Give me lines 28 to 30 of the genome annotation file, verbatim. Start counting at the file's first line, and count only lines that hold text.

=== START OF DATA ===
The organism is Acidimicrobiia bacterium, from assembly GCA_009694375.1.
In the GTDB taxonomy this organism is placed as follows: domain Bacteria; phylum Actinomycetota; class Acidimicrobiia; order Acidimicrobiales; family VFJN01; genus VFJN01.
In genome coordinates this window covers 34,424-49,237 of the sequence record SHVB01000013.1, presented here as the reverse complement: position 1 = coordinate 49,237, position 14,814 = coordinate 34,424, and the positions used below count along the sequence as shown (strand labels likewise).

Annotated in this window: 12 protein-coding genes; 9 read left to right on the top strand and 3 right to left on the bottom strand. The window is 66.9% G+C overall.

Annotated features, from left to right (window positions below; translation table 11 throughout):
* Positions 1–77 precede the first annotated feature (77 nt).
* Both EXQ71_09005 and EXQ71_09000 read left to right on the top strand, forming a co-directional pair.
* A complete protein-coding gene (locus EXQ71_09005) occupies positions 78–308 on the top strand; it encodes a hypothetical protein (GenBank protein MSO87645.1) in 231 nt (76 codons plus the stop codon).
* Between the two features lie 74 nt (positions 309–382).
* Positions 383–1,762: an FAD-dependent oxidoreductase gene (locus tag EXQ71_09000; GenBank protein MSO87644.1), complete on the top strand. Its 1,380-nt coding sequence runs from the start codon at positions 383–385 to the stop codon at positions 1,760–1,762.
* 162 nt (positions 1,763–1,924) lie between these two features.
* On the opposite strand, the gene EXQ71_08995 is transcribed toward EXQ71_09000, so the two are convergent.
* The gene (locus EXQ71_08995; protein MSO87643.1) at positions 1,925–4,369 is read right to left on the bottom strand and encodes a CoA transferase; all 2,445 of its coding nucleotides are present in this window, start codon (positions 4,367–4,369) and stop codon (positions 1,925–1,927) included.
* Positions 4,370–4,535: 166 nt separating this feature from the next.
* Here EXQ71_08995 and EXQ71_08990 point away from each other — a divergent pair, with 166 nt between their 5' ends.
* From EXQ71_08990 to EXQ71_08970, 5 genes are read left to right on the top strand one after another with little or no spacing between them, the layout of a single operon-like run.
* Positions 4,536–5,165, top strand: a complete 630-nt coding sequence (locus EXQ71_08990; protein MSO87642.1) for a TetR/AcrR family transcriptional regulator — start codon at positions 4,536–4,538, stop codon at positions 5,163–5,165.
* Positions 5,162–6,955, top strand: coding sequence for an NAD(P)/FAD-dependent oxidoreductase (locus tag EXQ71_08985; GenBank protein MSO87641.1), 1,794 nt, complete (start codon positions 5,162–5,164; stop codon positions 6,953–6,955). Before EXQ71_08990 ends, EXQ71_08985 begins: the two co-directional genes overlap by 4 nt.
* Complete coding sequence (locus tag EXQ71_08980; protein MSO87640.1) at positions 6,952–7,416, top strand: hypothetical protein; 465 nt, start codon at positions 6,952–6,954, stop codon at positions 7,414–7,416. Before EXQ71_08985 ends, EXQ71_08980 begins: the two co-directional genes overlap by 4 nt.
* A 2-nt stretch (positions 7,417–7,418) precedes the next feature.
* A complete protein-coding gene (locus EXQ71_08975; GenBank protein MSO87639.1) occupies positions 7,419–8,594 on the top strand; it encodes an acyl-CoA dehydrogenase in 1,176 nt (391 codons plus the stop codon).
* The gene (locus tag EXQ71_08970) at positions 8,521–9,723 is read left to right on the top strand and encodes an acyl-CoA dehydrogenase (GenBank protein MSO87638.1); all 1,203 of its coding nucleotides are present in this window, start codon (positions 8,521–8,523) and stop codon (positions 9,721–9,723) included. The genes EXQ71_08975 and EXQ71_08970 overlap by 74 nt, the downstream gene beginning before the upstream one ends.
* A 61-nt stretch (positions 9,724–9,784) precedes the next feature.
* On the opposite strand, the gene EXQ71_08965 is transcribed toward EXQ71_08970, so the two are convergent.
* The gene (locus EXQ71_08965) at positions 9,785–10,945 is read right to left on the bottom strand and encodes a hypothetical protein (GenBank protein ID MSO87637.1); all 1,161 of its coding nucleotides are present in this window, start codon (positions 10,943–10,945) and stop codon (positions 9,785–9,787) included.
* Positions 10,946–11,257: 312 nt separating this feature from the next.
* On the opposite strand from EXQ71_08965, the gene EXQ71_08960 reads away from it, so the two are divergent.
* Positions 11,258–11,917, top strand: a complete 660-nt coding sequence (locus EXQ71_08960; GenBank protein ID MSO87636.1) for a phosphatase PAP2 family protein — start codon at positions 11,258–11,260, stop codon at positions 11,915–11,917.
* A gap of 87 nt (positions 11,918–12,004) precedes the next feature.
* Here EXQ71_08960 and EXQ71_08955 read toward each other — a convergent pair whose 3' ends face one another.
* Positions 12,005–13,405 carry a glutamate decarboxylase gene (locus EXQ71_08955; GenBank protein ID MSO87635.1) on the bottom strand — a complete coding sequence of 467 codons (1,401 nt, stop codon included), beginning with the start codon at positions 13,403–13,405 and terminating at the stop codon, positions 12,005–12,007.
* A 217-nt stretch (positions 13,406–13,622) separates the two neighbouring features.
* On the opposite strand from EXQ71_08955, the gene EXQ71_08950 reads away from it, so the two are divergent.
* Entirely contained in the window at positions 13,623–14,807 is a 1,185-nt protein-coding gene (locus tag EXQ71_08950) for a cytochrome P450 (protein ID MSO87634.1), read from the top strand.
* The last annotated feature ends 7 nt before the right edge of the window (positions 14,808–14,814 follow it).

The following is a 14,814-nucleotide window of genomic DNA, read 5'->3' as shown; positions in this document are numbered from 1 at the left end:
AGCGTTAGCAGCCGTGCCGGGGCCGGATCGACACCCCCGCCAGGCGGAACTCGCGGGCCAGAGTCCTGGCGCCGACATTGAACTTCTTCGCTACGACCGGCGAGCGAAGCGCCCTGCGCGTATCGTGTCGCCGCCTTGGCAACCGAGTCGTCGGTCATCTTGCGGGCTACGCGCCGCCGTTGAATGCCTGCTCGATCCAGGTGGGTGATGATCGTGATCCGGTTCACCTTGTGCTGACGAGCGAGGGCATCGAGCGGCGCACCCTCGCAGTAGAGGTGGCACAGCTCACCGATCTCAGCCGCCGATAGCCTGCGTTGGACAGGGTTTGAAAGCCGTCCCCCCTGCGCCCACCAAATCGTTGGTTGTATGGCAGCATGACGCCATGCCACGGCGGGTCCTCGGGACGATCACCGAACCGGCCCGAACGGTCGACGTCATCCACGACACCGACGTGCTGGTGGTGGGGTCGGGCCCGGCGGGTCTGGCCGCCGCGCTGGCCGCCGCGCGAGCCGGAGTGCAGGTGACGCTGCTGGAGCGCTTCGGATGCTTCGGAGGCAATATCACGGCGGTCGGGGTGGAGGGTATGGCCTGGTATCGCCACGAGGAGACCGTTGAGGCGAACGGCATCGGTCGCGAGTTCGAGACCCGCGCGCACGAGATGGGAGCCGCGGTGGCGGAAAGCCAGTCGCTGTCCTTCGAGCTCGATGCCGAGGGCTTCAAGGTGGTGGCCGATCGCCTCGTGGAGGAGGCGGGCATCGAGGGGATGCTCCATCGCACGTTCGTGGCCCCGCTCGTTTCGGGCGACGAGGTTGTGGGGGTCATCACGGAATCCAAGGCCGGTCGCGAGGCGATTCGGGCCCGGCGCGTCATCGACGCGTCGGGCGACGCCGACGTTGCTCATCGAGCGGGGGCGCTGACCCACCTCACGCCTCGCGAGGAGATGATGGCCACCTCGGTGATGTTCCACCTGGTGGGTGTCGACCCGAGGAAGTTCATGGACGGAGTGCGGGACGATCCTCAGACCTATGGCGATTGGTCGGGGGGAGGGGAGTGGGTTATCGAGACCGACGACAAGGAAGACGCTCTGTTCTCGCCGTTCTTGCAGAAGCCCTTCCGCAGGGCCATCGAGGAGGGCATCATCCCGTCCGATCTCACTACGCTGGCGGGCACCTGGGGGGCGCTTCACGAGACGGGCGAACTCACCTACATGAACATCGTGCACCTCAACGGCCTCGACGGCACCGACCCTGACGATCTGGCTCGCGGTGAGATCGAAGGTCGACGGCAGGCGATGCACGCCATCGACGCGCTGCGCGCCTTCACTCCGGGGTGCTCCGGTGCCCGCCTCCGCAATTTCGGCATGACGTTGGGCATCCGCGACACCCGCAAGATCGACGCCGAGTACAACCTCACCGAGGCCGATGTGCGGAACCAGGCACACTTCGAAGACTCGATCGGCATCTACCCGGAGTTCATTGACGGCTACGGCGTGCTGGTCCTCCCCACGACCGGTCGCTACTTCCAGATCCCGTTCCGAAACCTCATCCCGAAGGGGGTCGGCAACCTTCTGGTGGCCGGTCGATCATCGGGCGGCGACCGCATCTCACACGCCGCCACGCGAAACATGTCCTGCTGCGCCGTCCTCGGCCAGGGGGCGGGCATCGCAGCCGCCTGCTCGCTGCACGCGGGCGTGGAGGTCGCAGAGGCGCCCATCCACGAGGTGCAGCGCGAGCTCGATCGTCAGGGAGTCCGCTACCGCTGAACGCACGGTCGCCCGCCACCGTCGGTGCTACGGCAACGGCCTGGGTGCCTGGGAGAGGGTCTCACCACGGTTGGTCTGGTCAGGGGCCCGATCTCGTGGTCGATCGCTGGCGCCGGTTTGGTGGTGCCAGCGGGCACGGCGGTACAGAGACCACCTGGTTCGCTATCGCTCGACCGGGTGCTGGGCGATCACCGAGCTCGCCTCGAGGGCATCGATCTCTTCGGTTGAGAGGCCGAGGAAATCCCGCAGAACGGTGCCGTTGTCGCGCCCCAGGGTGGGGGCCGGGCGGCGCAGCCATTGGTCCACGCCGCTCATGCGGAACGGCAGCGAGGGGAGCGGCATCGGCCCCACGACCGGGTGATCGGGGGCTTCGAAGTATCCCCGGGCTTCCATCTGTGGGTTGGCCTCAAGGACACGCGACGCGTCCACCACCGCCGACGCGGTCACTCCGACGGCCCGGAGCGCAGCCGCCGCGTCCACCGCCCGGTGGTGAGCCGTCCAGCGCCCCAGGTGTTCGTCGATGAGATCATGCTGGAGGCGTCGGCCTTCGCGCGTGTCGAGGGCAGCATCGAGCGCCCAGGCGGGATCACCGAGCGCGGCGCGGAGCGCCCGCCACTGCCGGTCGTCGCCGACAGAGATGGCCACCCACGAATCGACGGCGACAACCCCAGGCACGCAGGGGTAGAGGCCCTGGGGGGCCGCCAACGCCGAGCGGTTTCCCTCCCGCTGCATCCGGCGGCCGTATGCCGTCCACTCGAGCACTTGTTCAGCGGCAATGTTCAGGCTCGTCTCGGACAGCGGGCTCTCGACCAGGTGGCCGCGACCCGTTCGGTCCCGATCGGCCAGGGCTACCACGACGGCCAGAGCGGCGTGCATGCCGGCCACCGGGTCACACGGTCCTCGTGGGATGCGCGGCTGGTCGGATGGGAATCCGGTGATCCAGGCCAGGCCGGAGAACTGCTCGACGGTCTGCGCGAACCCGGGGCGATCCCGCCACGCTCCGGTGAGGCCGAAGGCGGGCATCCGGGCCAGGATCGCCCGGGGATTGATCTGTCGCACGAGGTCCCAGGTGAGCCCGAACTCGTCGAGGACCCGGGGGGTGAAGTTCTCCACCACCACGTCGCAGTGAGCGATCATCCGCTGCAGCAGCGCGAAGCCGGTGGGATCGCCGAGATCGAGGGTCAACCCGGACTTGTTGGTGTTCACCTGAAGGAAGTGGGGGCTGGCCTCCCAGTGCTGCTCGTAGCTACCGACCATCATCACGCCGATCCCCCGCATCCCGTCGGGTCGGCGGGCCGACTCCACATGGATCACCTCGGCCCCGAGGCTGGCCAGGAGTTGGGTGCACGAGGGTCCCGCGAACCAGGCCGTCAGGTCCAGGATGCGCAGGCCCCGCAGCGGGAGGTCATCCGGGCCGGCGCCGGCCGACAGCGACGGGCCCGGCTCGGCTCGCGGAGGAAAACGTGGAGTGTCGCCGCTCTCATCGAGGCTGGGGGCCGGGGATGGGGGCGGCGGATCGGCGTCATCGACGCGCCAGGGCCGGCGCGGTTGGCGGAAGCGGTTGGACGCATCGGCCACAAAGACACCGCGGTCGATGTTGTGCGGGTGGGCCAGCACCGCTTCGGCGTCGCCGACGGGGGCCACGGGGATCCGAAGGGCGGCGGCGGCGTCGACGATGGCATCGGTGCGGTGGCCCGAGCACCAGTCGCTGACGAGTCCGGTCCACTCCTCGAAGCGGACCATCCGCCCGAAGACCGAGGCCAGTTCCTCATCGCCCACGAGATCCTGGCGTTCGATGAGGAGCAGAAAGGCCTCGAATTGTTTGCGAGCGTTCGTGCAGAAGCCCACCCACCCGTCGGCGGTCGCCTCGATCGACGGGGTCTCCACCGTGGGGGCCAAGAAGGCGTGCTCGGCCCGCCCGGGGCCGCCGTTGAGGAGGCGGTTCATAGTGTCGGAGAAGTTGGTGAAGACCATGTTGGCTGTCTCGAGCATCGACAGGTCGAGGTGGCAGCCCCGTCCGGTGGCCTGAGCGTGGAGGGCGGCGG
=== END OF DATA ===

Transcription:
* Positions 11,258–11,917, top strand: a complete 660-nt coding sequence (locus EXQ71_08960; GenBank protein ID MSO87636.1) for a phosphatase PAP2 family protein — start codon at positions 11,258–11,260, stop codon at positions 11,915–11,917.
* A gap of 87 nt (positions 11,918–12,004) precedes the next feature.
* Here EXQ71_08960 and EXQ71_08955 read toward each other — a convergent pair whose 3' ends face one another.